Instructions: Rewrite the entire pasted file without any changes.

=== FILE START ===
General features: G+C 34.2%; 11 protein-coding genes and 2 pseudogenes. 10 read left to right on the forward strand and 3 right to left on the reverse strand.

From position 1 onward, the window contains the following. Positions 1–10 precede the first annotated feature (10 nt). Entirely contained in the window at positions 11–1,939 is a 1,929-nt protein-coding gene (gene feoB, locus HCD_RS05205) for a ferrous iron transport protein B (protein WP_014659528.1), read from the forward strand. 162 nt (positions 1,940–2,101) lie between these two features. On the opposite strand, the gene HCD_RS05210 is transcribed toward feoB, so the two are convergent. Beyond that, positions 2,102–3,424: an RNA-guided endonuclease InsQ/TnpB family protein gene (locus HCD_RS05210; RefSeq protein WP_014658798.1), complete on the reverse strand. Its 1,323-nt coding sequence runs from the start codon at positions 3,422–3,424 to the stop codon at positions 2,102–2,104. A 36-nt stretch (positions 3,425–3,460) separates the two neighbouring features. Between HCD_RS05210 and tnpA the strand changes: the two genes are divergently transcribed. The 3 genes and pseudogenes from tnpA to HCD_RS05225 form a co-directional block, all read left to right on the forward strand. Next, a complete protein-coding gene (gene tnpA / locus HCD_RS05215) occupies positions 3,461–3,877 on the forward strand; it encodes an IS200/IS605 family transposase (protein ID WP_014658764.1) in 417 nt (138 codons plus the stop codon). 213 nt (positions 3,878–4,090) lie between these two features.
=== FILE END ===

General features: G+C 34.2%; 11 protein-coding genes and 2 pseudogenes. 10 read left to right on the forward strand and 3 right to left on the reverse strand.

From position 1 onward, the window contains the following. Positions 1–10 precede the first annotated feature (10 nt). Entirely contained in the window at positions 11–1,939 is a 1,929-nt protein-coding gene (gene feoB, locus HCD_RS05205) for a ferrous iron transport protein B (protein WP_014659528.1), read from the forward strand. 162 nt (positions 1,940–2,101) lie between these two features. On the opposite strand, the gene HCD_RS05210 is transcribed toward feoB, so the two are convergent. Beyond that, positions 2,102–3,424: an RNA-guided endonuclease InsQ/TnpB family protein gene (locus HCD_RS05210; RefSeq protein WP_014658798.1), complete on the reverse strand. Its 1,323-nt coding sequence runs from the start codon at positions 3,422–3,424 to the stop codon at positions 2,102–2,104. A 36-nt stretch (positions 3,425–3,460) separates the two neighbouring features. Between HCD_RS05210 and tnpA the strand changes: the two genes are divergently transcribed. The 3 genes and pseudogenes from tnpA to HCD_RS05225 form a co-directional block, all read left to right on the forward strand. Next, a complete protein-coding gene (gene tnpA / locus HCD_RS05215) occupies positions 3,461–3,877 on the forward strand; it encodes an IS200/IS605 family transposase (protein ID WP_014658764.1) in 417 nt (138 codons plus the stop codon). 213 nt (positions 3,878–4,090) lie between these two features.